And in regards to mashups... well, they're novelty. They are proof of concept. They, certainly, are not things that an artist should devote a career to. Even the infamous grey album is merely novelty. It is a work that manages to be SUBSTANTIALLY less than the sum of its parts.

  2. @ Radewagon

    I totally agree with you. Shields is very "forward" about his stance on theft, to put it lightly. His idea that the novel is dead is just plain silly.

    That being said, "borrowing" ideas for games seems a bit more of a grey area. While the grey album is reflective of an superior piece of art, it does tap into the desires of a different niche audience. I can imagine a games industry in which the flow of ideas occurs more freely. I think such an industry, particularly in the indy games scene, would be a bit healthier than now.

  3. Reading this brought me back, strangely, to the hearings the music, movie, and games industries had with congress over their ratings systems. The music industry representative kept iterating how music is a purely artistic form of expression of an individual, which is something I think has a huge impact on this topic as well. It is easy for two artists to get together and collaborate on something or make friends and allow them to sample their work.

    Games are a little more complex for a number of reasons. There is the obvious of licensing a character, their world, and anything else within, which can be far more complex than a song itself. But a great example of this actually happening would have to be Smash Bros Brawl which featured Solid Snake and Sonic the Hedgehog. It was the first time I can remember where characters from a rival company were featured as prominent characters in a game.

    The other tough thing about using game assets is code engine related. Usually from game to game, assets have to be completely or partially remade to work within the constraints of the specific engine for that game. The best way to describe it is like trying to combine and Ferrari and Camaro engine to create a supercar. The pieces simply wouldn't fit with each other. But, what you CAN do is what countless art teachers always say: if you see something you like, copy it.

    I read in an interview with the band Animal Collective that they are often asked how they made some of their unique sounds for their album. They never tell their listeners how they were created but encourage them to try to do the same thing, ostensibly copying, because while trying to copy you will either come close but come up with something unique, or along the way you will sidetrack to something completely different, unique, and often very better.

    This happens in games ALL the time. When coming up with an original idea great works are always the basis by which everything made for the game is judged. Since you can't copy and paste code for how a character moves, you play a game and look at movesets, jumpheights, runspeed, etc. And you essentially try to recreate the game in the new game. Along the way you don't end up copying it 100% because often you have unique assets and you find things which feel better for this world. It is kind of an unspoken to the public aspect of game development because it is first and foremost a business. The developers working on the games are gamers, and they are inspired by other games they play and want to do similar things in their own games, but can not say to the public which competing games ultimately inspired them.

    The one thing in your article which I didn't necessarily agree with is the use of Portal as a basis for this kind of "borrowing." This is actually a completely unique scenario because the original development team has been involved from the start. This is more like Robert Rodriguez making "El Mariachi" on a shoestring budget, but it was so compelling that a studio head decided to expand upon it. He then went on to make Desperado which is a spiritual successor but not a direct remake. He isn't really copying his own ideas because he is building things within his own style and voice. A creative lead will always bring their distinct voice to a project which leaves a recognizable stamp (your Tim Burton's, Tim Schaefer’s, Sid Meier’s, etc) and that flavor will shine through even if core concepts are not used from project to project.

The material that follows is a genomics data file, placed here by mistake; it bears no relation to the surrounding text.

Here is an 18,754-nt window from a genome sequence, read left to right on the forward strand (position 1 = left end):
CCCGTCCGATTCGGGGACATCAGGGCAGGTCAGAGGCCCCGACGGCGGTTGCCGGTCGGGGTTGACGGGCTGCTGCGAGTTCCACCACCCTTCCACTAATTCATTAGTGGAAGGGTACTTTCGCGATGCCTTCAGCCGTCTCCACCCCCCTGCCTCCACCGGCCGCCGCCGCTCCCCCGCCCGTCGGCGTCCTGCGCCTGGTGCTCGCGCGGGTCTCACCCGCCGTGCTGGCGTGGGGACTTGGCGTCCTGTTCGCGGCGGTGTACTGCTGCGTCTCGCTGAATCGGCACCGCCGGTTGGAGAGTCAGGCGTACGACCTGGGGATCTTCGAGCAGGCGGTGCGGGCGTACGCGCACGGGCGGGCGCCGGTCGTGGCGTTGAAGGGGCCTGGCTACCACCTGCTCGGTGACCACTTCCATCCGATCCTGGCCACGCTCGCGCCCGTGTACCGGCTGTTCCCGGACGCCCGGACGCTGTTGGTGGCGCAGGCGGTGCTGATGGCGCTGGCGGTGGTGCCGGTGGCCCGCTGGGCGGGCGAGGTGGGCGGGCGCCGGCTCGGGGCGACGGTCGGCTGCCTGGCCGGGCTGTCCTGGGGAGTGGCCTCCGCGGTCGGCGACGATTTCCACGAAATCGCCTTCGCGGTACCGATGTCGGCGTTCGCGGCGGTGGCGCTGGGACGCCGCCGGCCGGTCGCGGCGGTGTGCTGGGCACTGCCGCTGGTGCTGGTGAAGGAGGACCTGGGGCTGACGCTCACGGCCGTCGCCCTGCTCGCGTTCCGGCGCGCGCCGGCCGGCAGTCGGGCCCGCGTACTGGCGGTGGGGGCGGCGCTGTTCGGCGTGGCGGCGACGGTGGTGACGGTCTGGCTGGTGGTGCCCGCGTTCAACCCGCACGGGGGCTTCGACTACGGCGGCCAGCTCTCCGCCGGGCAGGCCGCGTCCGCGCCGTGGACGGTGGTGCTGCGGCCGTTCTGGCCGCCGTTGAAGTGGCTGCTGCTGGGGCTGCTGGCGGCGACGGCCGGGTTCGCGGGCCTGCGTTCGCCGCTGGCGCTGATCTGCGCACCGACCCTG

In any case, I think I am meandering, but I enjoyed the post and I guess I wanted to share my own perspective, as a developer and art major, my own view on things. I feel that ideas are flowing very well, minus the occasional patent, and any more direct sharing could actually result in less unique ideas in the longrun because constraints are more closely followed.

  4. @ Ivan

    Epic and well said response, sir. I like that you map out the process of borrowing that need not result in any predictable way. Surely some innovative design ideas have been spawned by accidents that occurred during early iterations. Call of Juarez: Brother's in Arms has a cover mechanic, for example, but is incredibly unique (although sadly not all that successful).

    Not to say they copied their idea. Rather, when you start off with someone else's inspirational work, it can actually be quite freeing. It allows for broader experimentation without having to start the process from scratch. And you are right, I think ideas are flowing pretty well in the games industry, probably more so than film or literature. I am hesitant to say direct sharing would be much of a constraint. Do you think a poorly designed product would have been bad regardless, whether or not the creators "constrained" themselves by working off an old idea?

    Also, the Portal is not great, that's true. It was meant less as an illustration of borrowing and more a comment on how a game's inspirational lineage is invisible and/or meaningless to the vast majority of gamers.

    Thanks again for the response and stopping by EXP.